The earth murmurs ancient heart-songs. Hear them in root-rush and rock-rhythms tapped by sea-spray rainbows. The eagle’s whistle slices the peached-tipped clouds– life and death balanced. Hand-in-hand, we watch the light glide through love-grief fault lines, as the ghosts dance at the river’s edge.
A quadrille (a poem of exactly 44 words) for dVerse where De asks us to use the word heart. I could have gone in so many directions!
Juke-joint jive— blues rite in purpled night as bodies sway, in freedom from the toil of day—
listen to the guitar play the riff, a midnight train’s goodbye sigh away the years of strife– hard-fought life, forgotten
as moon shines from a mason jar.
We are celebrating dVerse’s Tenth Anniversary. Our special guest host, Brian Miller, has asked us to write a quadrille using the word juke, a word I’m sure I’ve never used in a poem before. I found this mural on Wikimedia Commons. You’re welcome, Resa. 😏
Smudge the lines, then leave no trace of words–erase the page,
till only thoughts remain etched within the heart and mind
the rusted memories of long-ago places, long-ago times–
you travel toward them, dreaming of endless roads
of what might have been—
I apologize for being so behind on reading and commenting. I wasn’t going to participate at all this week because I have an academic history book chapter due, as well as other projects– but the poetry muse kept whispering. . . so, this is for two dVerse prompts. It’s a quadrille for Mish’s prompt using the word “smudge,” and it’s influenced by the photo above from Glenn A. Buttkus’s site “South Sound Minimalist Photos,” for Sanaa’s poetics prompt.
With stories, we entertain, ascertain, explain the past, another glass of wine drained, slow or fast–
is it enough? We remember to forget
how seasons turn, grey to green, but loved ones gone, remain unseen
like ghosts white blossoms drift leaving trails . . .we follow.
It’s poetry month, and I’m having a hard time getting anything else done between all the poetry writing and reading. So, I’m making my usual Monday Morning Musings very short and combining it with the dVerse quadrille prompt, where Linda asks us to write about wine.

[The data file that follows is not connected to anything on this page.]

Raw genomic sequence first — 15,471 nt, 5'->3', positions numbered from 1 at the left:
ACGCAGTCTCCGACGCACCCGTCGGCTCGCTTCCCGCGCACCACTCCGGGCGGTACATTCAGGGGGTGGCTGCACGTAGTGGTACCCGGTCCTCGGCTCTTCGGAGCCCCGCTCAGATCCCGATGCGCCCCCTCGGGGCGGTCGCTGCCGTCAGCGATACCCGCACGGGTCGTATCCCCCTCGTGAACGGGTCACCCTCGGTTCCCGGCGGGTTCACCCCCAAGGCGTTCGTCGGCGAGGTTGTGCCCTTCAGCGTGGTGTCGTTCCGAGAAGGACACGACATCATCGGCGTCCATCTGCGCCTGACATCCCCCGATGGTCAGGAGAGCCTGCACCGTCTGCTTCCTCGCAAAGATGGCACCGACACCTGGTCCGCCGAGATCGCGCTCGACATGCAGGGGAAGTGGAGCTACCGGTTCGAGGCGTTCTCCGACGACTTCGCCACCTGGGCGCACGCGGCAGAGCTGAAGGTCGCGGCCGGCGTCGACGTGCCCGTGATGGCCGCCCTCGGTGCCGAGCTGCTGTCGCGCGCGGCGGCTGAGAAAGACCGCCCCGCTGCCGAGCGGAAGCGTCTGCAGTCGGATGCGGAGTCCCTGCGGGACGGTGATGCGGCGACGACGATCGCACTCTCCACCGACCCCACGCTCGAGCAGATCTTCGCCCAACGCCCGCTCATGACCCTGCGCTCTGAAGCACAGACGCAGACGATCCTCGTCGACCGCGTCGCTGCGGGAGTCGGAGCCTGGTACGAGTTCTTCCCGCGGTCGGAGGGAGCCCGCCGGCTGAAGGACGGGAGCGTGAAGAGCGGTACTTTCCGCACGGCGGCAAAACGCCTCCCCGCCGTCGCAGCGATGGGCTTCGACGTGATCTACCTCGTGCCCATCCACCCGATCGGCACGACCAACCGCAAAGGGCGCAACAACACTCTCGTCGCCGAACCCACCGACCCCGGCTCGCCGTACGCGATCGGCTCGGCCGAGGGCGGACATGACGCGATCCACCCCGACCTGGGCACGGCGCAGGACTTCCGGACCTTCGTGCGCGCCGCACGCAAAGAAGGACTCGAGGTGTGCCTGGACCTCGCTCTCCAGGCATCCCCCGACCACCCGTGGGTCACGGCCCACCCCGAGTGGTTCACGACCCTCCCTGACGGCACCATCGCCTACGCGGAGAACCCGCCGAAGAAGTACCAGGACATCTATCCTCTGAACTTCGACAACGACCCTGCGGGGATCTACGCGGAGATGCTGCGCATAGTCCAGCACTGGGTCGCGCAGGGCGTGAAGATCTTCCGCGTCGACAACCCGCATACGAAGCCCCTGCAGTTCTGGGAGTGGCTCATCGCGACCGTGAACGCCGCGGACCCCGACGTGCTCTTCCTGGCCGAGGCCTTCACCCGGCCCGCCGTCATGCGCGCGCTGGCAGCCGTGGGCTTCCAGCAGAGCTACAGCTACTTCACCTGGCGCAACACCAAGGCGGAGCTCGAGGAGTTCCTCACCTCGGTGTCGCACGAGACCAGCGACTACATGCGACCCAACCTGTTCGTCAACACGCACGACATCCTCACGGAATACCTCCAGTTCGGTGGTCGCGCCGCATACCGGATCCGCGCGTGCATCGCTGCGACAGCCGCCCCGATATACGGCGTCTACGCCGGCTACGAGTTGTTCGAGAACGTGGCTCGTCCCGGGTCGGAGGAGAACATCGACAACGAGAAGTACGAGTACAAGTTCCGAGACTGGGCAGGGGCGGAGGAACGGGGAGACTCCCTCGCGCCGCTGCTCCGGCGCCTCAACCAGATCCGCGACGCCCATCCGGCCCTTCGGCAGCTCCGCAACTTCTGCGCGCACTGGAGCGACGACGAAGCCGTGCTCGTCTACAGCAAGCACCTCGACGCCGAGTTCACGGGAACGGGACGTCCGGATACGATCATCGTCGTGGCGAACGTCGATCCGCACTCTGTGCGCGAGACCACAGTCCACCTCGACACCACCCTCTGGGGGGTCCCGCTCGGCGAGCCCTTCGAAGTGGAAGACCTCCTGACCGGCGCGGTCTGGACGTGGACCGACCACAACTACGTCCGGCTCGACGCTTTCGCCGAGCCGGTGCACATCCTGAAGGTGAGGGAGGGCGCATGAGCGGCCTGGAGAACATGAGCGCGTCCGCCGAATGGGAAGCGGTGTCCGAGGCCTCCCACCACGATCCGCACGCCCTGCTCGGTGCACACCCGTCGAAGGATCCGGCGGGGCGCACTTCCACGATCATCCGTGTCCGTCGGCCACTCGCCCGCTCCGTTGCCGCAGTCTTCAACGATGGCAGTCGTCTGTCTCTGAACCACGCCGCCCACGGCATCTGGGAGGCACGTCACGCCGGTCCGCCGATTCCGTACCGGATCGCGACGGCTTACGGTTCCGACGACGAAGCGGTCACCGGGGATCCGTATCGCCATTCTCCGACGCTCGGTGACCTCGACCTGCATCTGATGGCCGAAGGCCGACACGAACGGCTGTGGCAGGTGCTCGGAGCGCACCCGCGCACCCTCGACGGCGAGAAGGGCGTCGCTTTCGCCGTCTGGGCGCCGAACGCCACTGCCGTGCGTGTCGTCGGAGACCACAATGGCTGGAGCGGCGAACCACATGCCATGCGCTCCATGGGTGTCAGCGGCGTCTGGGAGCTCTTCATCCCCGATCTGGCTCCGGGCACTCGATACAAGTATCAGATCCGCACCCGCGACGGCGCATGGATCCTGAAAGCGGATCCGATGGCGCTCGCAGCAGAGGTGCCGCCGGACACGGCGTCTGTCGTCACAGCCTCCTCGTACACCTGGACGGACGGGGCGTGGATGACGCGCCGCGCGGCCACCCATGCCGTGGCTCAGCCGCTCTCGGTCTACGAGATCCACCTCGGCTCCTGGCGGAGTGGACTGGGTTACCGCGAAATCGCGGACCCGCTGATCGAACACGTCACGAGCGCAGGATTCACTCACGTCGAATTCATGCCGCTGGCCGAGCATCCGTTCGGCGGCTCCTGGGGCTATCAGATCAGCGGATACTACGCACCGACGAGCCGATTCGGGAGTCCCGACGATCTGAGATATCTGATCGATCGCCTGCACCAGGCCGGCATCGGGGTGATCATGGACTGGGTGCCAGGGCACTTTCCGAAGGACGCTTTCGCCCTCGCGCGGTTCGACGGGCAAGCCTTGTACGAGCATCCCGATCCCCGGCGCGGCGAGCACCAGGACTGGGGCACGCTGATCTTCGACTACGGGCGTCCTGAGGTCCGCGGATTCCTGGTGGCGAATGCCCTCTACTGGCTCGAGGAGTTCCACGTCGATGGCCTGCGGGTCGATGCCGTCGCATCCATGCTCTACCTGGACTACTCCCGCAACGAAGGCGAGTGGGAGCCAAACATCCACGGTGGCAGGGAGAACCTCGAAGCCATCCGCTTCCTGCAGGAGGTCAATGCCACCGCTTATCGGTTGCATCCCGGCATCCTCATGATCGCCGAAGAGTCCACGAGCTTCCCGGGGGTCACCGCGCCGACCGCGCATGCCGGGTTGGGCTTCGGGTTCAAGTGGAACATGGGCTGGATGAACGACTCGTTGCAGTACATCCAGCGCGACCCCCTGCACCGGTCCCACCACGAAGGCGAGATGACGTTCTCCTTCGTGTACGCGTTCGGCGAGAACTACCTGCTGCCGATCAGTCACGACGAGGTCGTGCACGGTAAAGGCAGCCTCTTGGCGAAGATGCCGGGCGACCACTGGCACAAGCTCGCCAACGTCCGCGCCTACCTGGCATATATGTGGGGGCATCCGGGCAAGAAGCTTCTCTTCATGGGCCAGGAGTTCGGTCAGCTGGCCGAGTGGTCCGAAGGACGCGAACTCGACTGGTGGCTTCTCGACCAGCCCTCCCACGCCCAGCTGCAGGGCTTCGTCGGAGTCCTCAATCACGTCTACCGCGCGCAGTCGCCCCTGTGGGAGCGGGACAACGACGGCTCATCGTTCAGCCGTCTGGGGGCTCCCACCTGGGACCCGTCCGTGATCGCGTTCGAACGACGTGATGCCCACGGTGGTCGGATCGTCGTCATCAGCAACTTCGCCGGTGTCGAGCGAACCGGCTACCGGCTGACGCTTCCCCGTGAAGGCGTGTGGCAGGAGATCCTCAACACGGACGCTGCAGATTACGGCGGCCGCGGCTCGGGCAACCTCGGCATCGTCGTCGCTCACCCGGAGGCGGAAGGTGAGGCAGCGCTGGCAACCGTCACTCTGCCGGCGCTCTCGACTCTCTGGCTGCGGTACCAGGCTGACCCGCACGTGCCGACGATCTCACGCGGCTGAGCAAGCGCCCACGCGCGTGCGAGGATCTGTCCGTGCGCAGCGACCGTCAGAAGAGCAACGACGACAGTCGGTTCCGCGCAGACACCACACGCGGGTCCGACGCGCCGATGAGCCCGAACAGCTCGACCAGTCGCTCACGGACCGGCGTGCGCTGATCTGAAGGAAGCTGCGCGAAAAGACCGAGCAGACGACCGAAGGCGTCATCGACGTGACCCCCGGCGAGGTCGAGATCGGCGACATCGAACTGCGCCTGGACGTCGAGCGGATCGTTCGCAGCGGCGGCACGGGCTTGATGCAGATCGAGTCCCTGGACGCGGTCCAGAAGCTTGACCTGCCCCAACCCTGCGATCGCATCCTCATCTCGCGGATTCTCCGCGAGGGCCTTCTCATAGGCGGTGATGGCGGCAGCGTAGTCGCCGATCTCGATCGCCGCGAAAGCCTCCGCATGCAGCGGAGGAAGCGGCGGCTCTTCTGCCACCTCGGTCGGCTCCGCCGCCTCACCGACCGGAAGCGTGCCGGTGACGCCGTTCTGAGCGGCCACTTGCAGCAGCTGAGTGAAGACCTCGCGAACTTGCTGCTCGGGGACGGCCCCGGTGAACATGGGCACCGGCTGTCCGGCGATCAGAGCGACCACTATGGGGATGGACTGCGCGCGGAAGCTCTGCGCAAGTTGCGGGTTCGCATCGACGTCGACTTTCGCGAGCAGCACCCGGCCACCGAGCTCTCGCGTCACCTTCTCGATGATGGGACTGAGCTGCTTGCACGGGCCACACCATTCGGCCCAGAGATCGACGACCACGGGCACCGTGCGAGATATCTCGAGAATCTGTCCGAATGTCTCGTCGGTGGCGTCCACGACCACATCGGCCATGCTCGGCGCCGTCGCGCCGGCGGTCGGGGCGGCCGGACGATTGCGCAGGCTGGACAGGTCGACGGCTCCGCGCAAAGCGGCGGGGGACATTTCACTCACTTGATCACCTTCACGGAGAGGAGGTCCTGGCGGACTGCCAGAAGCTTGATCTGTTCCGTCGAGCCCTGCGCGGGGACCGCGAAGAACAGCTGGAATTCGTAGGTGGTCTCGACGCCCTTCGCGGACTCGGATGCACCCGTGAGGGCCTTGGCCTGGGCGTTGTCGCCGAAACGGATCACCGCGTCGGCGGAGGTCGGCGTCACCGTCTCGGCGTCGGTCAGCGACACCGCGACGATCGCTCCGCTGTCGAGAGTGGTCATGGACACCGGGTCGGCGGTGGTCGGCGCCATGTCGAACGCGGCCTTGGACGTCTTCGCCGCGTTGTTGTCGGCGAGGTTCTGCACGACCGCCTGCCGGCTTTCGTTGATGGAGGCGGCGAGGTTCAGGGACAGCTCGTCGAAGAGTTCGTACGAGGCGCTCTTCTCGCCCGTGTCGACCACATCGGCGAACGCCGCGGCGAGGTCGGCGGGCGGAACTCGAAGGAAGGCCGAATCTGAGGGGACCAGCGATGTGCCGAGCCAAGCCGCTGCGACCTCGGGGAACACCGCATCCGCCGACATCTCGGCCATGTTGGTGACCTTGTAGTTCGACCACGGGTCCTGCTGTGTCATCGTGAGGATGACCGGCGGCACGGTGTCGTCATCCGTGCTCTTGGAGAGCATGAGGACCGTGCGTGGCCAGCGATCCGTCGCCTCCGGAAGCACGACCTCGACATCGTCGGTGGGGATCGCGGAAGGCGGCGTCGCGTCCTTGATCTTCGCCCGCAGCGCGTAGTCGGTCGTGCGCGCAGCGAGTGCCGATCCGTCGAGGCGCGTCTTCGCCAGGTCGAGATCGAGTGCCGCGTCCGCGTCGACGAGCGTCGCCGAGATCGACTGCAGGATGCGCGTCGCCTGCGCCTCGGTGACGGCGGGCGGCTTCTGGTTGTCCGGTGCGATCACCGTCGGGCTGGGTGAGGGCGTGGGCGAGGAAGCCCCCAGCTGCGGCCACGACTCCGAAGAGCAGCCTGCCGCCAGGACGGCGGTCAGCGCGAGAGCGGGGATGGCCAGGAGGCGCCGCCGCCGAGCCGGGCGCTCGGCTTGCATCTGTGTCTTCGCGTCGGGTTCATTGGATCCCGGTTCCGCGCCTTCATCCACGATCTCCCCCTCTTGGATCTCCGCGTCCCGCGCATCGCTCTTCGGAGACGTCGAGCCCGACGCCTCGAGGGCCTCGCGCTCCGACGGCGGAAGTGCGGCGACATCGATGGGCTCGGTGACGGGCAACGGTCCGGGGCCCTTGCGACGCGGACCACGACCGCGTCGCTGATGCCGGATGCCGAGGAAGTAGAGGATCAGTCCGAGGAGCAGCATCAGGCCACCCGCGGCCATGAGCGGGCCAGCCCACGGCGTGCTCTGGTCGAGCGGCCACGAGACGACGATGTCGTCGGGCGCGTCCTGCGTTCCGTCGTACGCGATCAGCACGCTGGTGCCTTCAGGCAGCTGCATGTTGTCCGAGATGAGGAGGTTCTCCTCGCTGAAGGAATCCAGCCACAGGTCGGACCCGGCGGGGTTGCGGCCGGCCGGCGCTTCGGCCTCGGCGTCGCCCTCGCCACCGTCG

Passover ended yesterday. I celebrated with pasta, garlic bread, and wine. During a traditional Passover Seder (Seder means order), we tell the story of the Exodus and during the course of the night drink four glasses of wine. My family, when we’re together, does a very untraditional Seder, and we drink maybe one, two. . . maybe more. I’m looking forward to seeing them someday soon.
Merril’s Movie Club: We watched Quo Vadis, Aida? It’s Bosnia and Herzegovina’s Oscar entry, and it’s a harrowing and heartbreaking, but also an excellent and nuanced movie. It chronicles the failure of the UN peacekeeping forces and the mass genocide by Serbian army in Srebrenica, as seen through the eyes of UN interpreter. The director said she had been waiting for someone to tell this difficult story, but she finally did so herself, and she does so without relying on showing tons of blood and gore. It’s available to rent on Amazon. We also watched Mank(Netflix). We both enjoyed it. It tells a fictional story of 1930s-1940s Hollywood, and the making of Citizen Kane, centered on Herman J. Mankiewicz, the writer, played by Gary Oldman. I thought Amanda Seyfried as Marion Davies was particularly good.
“For my part I know nothing with any certainty, but the sight of the stars makes me dream.” –Vincent van Gogh to his brother Theo, 1888
In wavy lines and shimmering spots, his knotted thoughts, unspooled
the counted crows, a postman, impasto flowers’ golden glow–
but most of all the stars, not stilled, the night a colored motion sea–
ripples of what he saw–and dreams of what might be
A quadrille for dVerse, where Mish asked us to use the word “knot.” I read this article today about how after van Gogh’s death, the sale of his paintings—then valuable—paid for his sister Willemien’s care in a mental asylum. I suppose it helped her, but I also felt it was so tragic that she spent decades—almost forty years–there.